Mahatma Gandhi is an all-purpose sales guy. Mont Blanc pens know that and decided to have an imprint of his image on their limited edition fountain pen in 18-carat solid gold. This story was reported two months ago and has resurfaced because a PIL has been filed in India against the retailers.
I would not want it for the simple reason that it is cheesy and I can’t afford it. But the arguments against it are rather amusing.
$23,000, they say, is the lifetime income of the poor in India.
Rich Indians buy Swarovski crystals and Gucci bags. They do not calculate how much the poor are worth.
One of those spokesperson types said, “This pen is really funny. Gandhi would say it should be tossed in the trash or, better, sold off to pay for water and power for the poor. Gandhi would have been ashamed.”
Nope. Gandhi lived with industrialists and he knew they manufactured expensive goods. And we also knew that people commemorate heroes after they are dead. He did not ask the rich when he was alive to give up anything for the poor.
His great-grandson, who got a neat cut, it is said, had a different take: “I consider the Mont blanc pen their acknowledgment of the greatness of Gandhi. They are doing it the only way they know how. His writing implement was his greatest tool.”
I thought non-violence and swadeshi (self-reliance and abjurance of foreign goods) was. He delivered lectures and spoke a lot. He did write but that is hardly any justification for this pricey little thing. And it is limited edition, accessible to very few.
This business of an India on the move is getting on my nerves. We were always a materialistic society; some sold products, some services and some spirituality. Almost half of the population lives below the poverty line (about $1.25 a day). They don’t care about Mont Blanc or any pen because most are illiterate. And they pretty much do not care about Gandhi.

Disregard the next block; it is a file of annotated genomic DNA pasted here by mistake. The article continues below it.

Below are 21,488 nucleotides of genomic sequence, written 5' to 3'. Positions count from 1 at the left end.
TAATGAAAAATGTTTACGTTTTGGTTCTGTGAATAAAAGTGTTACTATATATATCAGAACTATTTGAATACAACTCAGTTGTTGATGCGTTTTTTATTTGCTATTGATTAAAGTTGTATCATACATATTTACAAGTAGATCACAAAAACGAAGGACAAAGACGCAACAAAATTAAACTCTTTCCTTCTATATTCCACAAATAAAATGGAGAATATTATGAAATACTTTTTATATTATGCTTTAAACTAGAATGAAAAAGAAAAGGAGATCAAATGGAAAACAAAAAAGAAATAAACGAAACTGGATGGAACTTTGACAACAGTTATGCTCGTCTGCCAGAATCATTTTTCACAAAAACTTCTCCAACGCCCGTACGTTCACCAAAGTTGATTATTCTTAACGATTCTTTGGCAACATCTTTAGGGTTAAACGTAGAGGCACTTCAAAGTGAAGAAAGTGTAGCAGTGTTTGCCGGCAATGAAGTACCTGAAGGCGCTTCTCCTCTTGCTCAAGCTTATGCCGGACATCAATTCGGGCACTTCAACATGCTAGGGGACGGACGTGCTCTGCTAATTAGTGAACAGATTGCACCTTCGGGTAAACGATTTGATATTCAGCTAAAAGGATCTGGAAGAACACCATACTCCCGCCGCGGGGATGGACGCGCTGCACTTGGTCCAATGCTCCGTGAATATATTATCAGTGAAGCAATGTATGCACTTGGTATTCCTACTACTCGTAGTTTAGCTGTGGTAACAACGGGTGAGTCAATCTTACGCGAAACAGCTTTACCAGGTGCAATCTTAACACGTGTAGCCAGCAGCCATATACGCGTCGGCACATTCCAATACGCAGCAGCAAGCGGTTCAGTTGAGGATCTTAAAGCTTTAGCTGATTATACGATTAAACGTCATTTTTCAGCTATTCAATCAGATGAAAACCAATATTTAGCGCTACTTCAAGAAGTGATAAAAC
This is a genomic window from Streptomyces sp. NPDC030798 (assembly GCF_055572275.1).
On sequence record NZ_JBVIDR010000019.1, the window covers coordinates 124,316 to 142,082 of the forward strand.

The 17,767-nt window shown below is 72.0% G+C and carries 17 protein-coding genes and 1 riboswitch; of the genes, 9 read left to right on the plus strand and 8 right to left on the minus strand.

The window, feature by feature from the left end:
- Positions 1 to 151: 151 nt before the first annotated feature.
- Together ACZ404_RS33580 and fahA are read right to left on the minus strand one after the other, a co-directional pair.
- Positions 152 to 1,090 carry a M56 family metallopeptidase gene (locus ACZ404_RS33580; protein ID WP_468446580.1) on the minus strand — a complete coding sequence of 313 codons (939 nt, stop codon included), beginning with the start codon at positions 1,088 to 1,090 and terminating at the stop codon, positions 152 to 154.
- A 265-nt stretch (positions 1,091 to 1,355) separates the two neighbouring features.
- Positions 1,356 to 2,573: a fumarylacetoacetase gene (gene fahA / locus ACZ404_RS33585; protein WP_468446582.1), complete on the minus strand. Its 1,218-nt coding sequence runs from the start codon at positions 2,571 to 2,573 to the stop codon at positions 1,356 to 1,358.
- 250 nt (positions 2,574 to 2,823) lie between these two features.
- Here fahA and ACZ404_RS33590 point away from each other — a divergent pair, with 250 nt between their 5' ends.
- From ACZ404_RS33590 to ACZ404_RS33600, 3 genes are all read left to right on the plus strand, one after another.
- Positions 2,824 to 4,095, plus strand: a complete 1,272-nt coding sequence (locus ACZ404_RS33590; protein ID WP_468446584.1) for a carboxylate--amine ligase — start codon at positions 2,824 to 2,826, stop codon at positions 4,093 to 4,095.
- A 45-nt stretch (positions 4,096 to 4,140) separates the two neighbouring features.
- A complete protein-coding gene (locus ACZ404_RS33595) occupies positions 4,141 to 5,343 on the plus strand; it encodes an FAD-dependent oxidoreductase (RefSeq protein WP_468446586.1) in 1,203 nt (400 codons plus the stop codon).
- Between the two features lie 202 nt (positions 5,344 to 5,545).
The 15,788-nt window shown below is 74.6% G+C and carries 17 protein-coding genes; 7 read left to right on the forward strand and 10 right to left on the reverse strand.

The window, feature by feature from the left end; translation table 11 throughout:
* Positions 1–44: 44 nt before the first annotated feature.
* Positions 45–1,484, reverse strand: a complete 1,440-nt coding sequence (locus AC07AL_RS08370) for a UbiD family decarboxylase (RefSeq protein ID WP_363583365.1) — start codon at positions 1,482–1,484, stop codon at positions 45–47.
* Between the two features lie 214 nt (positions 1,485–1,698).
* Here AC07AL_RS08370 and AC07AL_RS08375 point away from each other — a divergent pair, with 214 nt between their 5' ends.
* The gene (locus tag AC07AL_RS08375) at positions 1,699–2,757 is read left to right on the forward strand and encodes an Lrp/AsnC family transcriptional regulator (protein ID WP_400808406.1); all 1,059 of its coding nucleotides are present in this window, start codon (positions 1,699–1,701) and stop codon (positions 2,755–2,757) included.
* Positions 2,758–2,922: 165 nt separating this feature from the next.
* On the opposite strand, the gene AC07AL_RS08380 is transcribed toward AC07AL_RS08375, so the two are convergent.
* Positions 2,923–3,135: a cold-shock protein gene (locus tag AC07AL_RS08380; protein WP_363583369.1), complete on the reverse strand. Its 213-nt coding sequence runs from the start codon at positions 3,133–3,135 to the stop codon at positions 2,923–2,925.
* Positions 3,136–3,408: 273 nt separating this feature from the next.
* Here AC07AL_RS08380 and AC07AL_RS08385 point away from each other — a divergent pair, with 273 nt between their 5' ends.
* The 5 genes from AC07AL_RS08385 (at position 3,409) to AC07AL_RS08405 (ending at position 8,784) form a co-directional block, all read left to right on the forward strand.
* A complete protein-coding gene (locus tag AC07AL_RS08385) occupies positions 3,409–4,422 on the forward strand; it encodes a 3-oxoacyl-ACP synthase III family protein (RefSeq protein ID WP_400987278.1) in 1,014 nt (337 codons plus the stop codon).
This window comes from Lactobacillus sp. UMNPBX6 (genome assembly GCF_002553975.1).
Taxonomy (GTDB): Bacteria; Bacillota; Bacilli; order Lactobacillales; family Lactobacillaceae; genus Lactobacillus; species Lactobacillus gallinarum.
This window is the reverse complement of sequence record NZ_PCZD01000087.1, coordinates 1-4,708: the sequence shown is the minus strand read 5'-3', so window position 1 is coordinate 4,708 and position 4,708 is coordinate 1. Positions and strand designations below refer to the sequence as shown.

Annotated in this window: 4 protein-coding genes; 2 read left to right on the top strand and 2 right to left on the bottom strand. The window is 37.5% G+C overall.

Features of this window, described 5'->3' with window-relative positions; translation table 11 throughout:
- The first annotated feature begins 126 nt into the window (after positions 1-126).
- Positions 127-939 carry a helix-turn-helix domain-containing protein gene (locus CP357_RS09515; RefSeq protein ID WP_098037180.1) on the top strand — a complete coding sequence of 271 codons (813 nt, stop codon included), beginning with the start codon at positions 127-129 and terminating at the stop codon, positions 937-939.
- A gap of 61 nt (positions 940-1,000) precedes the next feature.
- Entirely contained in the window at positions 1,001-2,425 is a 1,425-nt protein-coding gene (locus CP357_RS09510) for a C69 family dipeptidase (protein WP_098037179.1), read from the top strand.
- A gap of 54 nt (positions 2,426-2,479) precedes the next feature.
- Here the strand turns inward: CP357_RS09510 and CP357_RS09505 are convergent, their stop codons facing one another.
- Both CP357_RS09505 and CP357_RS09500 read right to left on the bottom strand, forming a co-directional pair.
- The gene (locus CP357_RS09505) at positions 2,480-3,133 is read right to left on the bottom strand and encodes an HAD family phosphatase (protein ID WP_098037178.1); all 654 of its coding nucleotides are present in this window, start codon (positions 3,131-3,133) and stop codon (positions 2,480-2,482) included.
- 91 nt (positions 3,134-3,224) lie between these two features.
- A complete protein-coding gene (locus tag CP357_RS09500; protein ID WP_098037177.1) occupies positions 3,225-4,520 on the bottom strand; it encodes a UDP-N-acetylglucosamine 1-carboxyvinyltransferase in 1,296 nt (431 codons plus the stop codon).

We want to purr about some big cats making it big, then fine. Let them flash that pen around too.
It is aesthetically quite unappealing and would require great gumption to expose bad taste. It won’t transform them into Gandhi clones. Or Gandhi abusers. Or people who like quoting Gandhi because it sounds like such an awesome thing to do.
So, here is one: “Capital as such is not evil; it is its wrong use that is evil. Capital in some form or other will always be needed.”
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Now, we come to the other great marketing delight. Lindsay Lohan is in India to make a documentary on human trafficking. She tweeted: “Over 40 children saved so far... Within one day's work... This is what life is about... Doing THIS is a life worth living!!!”
Sure. I am sure it will keep her clean for a while. But did she have to sound like she is at some game keeping track of the goals scored? Is it all in a day’s work? Do we blame Twitter, the medium, for making everything seem so simplistic and easy? And why Lindsay? What was the BBC thinking? Role model?
Oh, and here’s a quote from her repertoire, too: “How can you not like Britney Spears?”